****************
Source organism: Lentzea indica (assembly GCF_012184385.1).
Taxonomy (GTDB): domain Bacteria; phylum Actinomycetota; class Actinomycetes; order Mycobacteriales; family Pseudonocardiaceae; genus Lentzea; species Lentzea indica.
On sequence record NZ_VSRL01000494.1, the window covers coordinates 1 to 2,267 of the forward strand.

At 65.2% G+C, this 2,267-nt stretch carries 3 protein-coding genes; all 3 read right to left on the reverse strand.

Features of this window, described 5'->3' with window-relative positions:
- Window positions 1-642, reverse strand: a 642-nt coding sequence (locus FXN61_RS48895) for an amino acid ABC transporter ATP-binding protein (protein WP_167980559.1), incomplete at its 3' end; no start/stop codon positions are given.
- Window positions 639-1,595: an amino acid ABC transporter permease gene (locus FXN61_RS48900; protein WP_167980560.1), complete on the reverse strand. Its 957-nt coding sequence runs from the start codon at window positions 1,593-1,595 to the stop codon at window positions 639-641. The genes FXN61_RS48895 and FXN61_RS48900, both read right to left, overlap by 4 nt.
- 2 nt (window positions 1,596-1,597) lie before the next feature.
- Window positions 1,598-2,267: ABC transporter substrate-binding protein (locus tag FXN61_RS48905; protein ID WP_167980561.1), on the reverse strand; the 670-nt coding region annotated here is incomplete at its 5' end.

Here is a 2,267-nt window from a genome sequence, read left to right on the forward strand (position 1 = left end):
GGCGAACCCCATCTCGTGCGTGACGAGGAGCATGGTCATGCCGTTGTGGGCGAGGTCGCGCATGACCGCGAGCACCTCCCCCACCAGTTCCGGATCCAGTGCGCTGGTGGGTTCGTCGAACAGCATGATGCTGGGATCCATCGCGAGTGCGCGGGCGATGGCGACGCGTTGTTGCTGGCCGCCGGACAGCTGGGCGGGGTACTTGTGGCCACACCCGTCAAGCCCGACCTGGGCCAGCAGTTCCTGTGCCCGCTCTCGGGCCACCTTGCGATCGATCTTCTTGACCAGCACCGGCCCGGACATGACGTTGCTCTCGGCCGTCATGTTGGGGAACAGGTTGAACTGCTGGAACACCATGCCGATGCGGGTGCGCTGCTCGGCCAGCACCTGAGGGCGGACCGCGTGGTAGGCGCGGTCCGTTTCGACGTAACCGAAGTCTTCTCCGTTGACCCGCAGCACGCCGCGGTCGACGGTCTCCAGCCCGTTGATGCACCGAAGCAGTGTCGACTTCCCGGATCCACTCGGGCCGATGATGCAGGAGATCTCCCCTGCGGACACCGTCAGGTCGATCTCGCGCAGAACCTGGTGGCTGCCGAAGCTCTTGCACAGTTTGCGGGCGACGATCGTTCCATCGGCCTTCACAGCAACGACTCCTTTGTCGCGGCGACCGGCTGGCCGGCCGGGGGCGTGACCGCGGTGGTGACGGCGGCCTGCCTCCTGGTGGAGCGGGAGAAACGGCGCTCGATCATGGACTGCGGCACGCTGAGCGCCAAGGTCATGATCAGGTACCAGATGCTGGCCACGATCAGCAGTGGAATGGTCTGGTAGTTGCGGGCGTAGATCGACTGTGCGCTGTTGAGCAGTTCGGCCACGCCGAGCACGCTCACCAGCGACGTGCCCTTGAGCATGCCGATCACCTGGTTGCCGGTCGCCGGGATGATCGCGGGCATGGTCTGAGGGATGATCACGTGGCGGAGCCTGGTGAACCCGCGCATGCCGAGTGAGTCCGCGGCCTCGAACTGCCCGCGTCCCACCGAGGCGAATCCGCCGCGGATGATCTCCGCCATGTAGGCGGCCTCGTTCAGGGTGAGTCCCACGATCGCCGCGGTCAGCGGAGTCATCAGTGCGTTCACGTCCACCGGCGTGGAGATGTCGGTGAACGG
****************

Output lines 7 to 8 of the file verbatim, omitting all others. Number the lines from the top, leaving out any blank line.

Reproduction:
- Window positions 639-1,595: an amino acid ABC transporter permease gene (locus FXN61_RS48900; protein WP_167980560.1), complete on the reverse strand. Its 957-nt coding sequence runs from the start codon at window positions 1,593-1,595 to the stop codon at window positions 639-641. The genes FXN61_RS48895 and FXN61_RS48900, both read right to left, overlap by 4 nt.
- 2 nt (window positions 1,596-1,597) lie before the next feature.